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Reckless Endangerment

Reckless Endangerment in the First and Second Degrees

New York criminal defense lawyers can tell you that Reckless Endangerment, pursuant to New York Penal Law sections 120.20 and 120.25, is a unique crime unlike most other offenses in the New York criminal code. That is, both Reckless Endangerment in the First Degree (NY PL 120.25) and Reckless Endangerment in the Second Degree (NY PL 120.20) are crimes not defined by the intent of the alleged perpetrator, but by the degree of recklessness in his or her actions. Unlike intentional crimes where it may be easy to establish the proper mental state for the crime (one’s intent is fairly clear, for example, if one withdraws $1,500 from a stranger’s bank account by stealing that person’s identification or where one repeatedly strikes another in the face multiple times with a tire iron), prosecutors must establish that you acted so egregiously and recklessly that your actions were criminal in nature even though they were not intentional.

Legal Definitions Pertinent to Reckless Endangerment

Some laws and terms are taken at face value and are defined by their common use. Other words found in a particular statute are defined by the New York Penal Law or by the jury instructions provided at trial. Like many offenses in New York State, Reckless Endangerment in both the First and Second Degree contain some of these words. The following are a few of the specifically defined terms and phrases:

  • Physical Injury
  • Serious Physical Injury
  • Substantial Risk of Physical Injury
  • Depraved Indifference to Human Life
  • Grave Risk of Death
Punishment & Sentence of Reckless Endangerment

Obviously, the magnitude of the punishment for any crime is a severe as that handed down by a judge, but the sentence must always fall within the parameters of the law. As a misdemeanor crime, Second Degree Reckless Endangerment carries a sentence of up to one year in jail. This sentence never waivers. Meaning, you could have a prior criminal history or not history at all and the maximum sentence you could receive would be one year in a local or county jail (Rikers in NYC). Keep in mind, however, that even if the maximum remains the same regardless of your criminal history, a court or prosecutor will no doubt take that history into consideration.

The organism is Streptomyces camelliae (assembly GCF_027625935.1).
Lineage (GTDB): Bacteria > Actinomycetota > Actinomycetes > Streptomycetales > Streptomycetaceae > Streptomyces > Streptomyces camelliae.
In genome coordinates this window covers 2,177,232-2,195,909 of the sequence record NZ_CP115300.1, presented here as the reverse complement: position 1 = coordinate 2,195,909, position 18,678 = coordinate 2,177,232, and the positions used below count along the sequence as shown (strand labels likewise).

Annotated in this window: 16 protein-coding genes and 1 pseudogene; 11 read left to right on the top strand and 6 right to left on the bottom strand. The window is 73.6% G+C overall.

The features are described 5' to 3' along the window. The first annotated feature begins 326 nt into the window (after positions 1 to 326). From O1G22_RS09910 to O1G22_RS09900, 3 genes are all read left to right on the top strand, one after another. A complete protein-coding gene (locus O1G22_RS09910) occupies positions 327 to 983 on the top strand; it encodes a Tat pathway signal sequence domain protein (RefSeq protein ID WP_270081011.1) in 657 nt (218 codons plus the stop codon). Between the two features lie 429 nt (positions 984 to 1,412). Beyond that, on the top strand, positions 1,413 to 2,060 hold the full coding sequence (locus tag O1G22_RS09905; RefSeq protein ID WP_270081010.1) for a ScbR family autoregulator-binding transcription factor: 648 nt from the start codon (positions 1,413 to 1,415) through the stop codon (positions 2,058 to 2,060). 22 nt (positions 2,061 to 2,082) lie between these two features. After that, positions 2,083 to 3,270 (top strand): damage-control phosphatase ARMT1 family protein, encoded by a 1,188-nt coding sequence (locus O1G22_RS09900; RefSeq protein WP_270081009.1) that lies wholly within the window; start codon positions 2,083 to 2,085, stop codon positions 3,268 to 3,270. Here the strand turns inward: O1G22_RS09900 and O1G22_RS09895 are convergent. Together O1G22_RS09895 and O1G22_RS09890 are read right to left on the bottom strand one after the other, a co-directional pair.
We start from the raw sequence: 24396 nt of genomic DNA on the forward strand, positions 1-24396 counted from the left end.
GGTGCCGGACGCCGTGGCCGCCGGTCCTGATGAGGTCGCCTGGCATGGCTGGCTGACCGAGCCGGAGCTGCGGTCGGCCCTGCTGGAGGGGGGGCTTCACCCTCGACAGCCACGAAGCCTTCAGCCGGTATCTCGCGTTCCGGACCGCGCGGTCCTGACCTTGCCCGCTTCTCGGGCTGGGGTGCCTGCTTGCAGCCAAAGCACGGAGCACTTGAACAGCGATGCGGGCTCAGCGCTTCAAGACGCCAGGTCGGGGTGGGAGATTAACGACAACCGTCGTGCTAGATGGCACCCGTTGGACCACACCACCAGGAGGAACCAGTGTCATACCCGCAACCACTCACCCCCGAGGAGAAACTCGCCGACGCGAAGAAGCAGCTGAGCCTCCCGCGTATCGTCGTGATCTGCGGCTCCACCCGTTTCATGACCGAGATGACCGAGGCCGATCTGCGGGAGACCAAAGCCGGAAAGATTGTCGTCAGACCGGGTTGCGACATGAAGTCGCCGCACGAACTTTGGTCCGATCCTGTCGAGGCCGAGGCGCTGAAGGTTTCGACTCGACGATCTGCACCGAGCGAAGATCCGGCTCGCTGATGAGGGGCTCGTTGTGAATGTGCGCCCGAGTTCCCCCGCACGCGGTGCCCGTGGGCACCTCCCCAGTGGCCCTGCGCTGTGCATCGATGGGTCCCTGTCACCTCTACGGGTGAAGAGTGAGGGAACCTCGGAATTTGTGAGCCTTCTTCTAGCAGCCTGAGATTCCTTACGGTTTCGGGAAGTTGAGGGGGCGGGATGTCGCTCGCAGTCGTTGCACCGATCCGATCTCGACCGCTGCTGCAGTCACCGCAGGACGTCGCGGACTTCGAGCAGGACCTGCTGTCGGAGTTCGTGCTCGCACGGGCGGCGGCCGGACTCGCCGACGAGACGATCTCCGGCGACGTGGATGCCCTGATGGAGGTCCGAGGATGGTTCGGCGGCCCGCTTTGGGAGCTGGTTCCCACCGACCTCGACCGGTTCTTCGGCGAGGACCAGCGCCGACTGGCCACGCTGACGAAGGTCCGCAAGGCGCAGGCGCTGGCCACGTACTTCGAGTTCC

First Degree Reckless Endangerment is quite different than its misdemeanor counterpart. A felony, NY PL 120.25 has no minimum for a first time felony offender and a maximum of two and one third to seven years in prison (2 and 1/3 to 7 years). As such, a judge could sentence you to a conditional discharge, probation, one to three years, two to six years or some variation that does not ultimately exceed seven years in a New York State penitentiary.

Potential Defenses to Reckless Endangerment

Although each case is unique and one defense may work well in a particular case and not in another, the following are two potential defenses to Reckless Endangerment that you and your New York criminal defense attorney may seek to pursue.

  • Factual Impossibility : Even if the actions are alleged to be true, if it was factually impossible for anyone to suffer any type of injury or there was no risk at all, the law provides for this defense.
  • Can the Prosecution Establish Proper Degree of Injury: As noted, mere physical injury is not sufficient. The injury must be either serious physical injury or death depending on the degree charged.

The above mentioned defenses are merely two general defenses out of potentially dozens, but ones supported through criminal case law. Again, whether they are applicable to your case is something that should be discussed in detail with your New York criminal defense attorney.

For further information on the crime of Reckless Endangerment, follow the links above. Additional information on Reckless Endangerment and other crimes, including cases in the news, legal decisions and criminal statutes, can be found on the New York Criminal Lawyer Blog.

Whatever your best defense to a Reckless Endangerment arrest may be, utilize Saland Law’s experience, knowledge and advocacy to protect you before, during and after your appearance in court.

Saland Law is a New York criminal defense firm representing clients in New York City and the surrounding area. Prior to starting the firm, both partners served as prosecutors in the Manhattan District Attorney’s Office.

Call us at (212) 312-7129 or contact us online today to discuss your case and possible defenses.

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